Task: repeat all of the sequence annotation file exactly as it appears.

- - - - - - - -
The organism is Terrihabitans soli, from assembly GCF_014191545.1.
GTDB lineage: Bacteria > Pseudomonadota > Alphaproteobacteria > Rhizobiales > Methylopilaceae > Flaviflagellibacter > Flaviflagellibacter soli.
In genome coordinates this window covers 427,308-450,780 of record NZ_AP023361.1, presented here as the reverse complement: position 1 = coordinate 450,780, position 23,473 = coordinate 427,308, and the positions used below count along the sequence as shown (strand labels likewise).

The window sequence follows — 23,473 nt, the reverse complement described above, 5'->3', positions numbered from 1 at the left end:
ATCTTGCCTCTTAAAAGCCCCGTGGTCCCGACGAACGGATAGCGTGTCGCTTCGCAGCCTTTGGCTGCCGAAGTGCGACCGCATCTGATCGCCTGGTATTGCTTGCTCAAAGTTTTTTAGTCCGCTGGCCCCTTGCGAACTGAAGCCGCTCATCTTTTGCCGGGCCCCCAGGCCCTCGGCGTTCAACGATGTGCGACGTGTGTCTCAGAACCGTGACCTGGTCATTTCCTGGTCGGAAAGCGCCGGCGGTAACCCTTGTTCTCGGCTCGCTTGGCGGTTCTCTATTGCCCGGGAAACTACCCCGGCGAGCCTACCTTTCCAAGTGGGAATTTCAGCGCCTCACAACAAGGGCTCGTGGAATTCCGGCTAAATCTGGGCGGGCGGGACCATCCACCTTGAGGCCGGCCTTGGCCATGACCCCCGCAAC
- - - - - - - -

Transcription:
The organism is Terrihabitans soli, from assembly GCF_014191545.1.
GTDB lineage: Bacteria > Pseudomonadota > Alphaproteobacteria > Rhizobiales > Methylopilaceae > Flaviflagellibacter > Flaviflagellibacter soli.
In genome coordinates this window covers 427,308-450,780 of record NZ_AP023361.1, presented here as the reverse complement: position 1 = coordinate 450,780, position 23,473 = coordinate 427,308, and the positions used below count along the sequence as shown (strand labels likewise).

The window sequence follows — 23,473 nt, the reverse complement described above, 5'->3', positions numbered from 1 at the left end:
ATCTTGCCTCTTAAAAGCCCCGTGGTCCCGACGAACGGATAGCGTGTCGCTTCGCAGCCTTTGGCTGCCGAAGTGCGACCGCATCTGATCGCCTGGTATTGCTTGCTCAAAGTTTTTTAGTCCGCTGGCCCCTTGCGAACTGAAGCCGCTCATCTTTTGCCGGGCCCCCAGGCCCTCGGCGTTCAACGATGTGCGACGTGTGTCTCAGAACCGTGACCTGGTCATTTCCTGGTCGGAAAGCGCCGGCGGTAACCCTTGTTCTCGGCTCGCTTGGCGGTTCTCTATTGCCCGGGAAACTACCCCGGCGAGCCTACCTTTCCAAGTGGGAATTTCAGCGCCTCACAACAAGGGCTCGTGGAATTCCGGCTAAATCTGGGCGGGCGGGACCATCCACCTTGAGGCCGGCCTTGGCCATGACCCCCGCAAC